A recent wave of anti-government protests in Iran is continuing, as
police and hard-line vigilante groups seek to suppress students and
their supporters. The demonstrations -- now in their sixth day -- are
putting pressure on both conservative elements and President Mohammad
Khatami's reformist government. The protests are also straining ties
with the United States.
Prague, 16 June 2003 (RFE/RL) -- Anti-regime protests are continuing
in Iran for a sixth day. Reports say the protests, mostly centered in
the capital Tehran, have now spread to other cities, including
Isfahan, Shiraz, Ahvaz, and Mashad.
Last night, cars and people clogged streets near the main campus of
Tehran University. Protesters called for the release of political
prisoners and the resignation of President Mohammad Khatami.
Police and hard-line vigilante groups later cracked down on the
protesters. Some 30 people were reportedly arrested on charges of
hooliganism, bringing the number of people who have been detained in
the past week to more than 140.
A correspondent from RFE/RL's Radio Farda interviewed a young woman
who lives near where the protests took place.
"Last night the noise was extremely loud," she said. "I think [the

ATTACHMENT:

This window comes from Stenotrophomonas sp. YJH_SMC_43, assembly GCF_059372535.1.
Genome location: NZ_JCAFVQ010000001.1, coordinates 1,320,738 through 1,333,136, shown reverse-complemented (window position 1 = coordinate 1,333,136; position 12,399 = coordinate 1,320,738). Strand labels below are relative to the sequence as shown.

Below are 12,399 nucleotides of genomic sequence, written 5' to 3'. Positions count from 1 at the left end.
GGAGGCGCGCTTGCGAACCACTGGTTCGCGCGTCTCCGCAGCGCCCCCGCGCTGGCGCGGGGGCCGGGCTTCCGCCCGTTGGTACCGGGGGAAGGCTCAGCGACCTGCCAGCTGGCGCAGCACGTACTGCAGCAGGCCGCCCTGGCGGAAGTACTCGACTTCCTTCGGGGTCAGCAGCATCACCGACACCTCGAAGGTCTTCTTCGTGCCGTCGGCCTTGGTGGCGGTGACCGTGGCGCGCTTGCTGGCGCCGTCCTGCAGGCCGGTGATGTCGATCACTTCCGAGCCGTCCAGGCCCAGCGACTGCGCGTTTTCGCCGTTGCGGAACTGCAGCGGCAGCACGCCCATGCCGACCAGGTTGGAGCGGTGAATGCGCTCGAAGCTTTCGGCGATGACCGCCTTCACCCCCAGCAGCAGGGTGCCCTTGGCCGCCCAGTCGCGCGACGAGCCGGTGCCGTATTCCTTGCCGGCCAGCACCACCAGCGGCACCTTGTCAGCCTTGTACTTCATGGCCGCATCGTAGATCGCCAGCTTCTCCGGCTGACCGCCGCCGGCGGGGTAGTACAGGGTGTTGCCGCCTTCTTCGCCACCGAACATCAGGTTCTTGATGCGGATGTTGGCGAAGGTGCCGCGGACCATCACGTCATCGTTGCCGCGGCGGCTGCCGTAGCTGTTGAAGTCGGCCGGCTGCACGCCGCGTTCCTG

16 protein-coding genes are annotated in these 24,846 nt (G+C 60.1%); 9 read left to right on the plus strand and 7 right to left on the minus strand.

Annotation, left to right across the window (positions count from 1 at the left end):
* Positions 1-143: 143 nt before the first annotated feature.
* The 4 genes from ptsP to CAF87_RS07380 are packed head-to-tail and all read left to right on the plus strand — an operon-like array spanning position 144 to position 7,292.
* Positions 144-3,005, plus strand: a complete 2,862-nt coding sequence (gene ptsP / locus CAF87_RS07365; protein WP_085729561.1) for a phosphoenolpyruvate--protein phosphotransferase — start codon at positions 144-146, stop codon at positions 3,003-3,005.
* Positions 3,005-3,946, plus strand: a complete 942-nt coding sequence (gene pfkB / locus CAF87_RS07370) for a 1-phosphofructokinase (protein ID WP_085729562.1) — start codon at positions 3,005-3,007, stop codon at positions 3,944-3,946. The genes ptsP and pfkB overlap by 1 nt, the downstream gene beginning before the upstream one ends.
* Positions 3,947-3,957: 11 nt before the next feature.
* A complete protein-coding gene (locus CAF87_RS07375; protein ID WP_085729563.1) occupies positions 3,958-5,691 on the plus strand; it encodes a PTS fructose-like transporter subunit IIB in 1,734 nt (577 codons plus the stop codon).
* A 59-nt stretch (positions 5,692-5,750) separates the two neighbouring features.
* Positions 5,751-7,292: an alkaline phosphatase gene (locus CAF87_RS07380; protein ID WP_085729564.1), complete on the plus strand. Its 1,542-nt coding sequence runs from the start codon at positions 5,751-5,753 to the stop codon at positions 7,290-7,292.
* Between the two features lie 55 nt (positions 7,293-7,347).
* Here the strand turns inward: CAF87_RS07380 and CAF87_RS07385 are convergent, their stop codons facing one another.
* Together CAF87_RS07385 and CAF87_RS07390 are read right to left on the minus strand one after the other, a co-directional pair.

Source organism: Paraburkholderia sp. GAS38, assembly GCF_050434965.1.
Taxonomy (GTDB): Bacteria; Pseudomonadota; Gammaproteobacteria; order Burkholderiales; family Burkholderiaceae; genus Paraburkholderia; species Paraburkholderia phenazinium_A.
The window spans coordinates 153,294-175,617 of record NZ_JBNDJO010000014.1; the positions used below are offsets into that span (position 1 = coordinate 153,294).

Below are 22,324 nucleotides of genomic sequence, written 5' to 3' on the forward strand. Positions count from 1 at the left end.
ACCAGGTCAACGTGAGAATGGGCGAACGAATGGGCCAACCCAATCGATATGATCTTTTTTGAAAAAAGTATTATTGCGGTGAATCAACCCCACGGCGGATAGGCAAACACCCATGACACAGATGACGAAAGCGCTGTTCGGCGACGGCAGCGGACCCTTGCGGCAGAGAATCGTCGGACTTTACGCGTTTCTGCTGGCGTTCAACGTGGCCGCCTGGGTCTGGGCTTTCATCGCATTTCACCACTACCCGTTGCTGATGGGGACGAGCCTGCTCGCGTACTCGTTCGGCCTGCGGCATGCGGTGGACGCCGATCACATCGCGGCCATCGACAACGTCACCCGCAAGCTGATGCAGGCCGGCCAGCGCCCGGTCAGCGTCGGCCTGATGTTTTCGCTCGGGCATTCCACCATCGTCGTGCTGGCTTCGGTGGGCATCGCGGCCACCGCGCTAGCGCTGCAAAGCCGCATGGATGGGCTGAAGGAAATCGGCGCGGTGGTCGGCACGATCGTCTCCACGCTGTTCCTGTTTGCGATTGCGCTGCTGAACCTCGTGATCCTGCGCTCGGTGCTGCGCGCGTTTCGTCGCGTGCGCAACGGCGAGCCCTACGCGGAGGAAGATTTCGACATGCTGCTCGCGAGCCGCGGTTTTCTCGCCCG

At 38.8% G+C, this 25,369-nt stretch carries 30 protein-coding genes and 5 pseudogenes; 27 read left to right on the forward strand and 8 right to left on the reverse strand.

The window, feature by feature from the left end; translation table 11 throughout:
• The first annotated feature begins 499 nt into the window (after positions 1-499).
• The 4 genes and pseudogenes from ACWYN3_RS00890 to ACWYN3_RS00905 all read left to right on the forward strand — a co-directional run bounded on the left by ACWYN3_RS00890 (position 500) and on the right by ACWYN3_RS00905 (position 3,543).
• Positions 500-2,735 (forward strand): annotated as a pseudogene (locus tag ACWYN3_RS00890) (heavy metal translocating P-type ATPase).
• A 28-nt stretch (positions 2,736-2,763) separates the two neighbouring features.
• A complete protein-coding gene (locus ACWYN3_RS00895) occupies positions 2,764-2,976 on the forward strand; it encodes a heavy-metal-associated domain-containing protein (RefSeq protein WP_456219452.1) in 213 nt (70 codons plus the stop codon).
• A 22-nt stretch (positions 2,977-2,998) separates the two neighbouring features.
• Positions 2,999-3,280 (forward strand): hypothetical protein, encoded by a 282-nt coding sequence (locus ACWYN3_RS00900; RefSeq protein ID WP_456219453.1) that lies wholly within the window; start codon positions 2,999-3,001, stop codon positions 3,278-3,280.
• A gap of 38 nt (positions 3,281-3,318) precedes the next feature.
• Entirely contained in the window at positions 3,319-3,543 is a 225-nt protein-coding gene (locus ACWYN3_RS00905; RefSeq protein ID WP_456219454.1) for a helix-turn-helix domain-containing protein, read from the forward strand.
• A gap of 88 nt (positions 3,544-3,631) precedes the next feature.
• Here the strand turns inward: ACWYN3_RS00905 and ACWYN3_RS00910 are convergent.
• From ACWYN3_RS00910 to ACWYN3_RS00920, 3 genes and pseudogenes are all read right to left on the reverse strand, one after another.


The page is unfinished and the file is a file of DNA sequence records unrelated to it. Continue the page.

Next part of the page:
demonstrations] continued until midnight or one o'clock in the
morning. The law enforcement forces were there. They were beating
people as if they wanted to beat them to death. I heard shooting. I
think the [vigilantes] were also there. We couldn't sleep until one
o'clock because of the noise."
The protests, at times involving thousands of people, are aimed at
both Iran's hard-line Islamic regime and the reformist group centered
around Khatami. Many demonstrators say the reformers have not gone far
enough in promoting democratic change.
Rene -- Ayatollah tells vigilantes to cool it as student protests continue
Friday June 13, 2003
Iran's conservative supreme leader, Ayatollah Ali Khamenei, appealed
to hardline vigilantes yesterday not to take the law into their own
hands after a second night of anti-regime student protests in Tehran.
The vigilantes, an offshoot of the revolutionary guards who helped
to create the clergy-run system in 1979, had arrived on motorbikes
to back up police, and taunt and attack students at the start of
protests on Tuesday.
Their actions provoked a bigger student gathering on Wednesday evening
at a university dormitory, where violence had erupted between police
and protesters four years ago. While some students in the 3,000-strong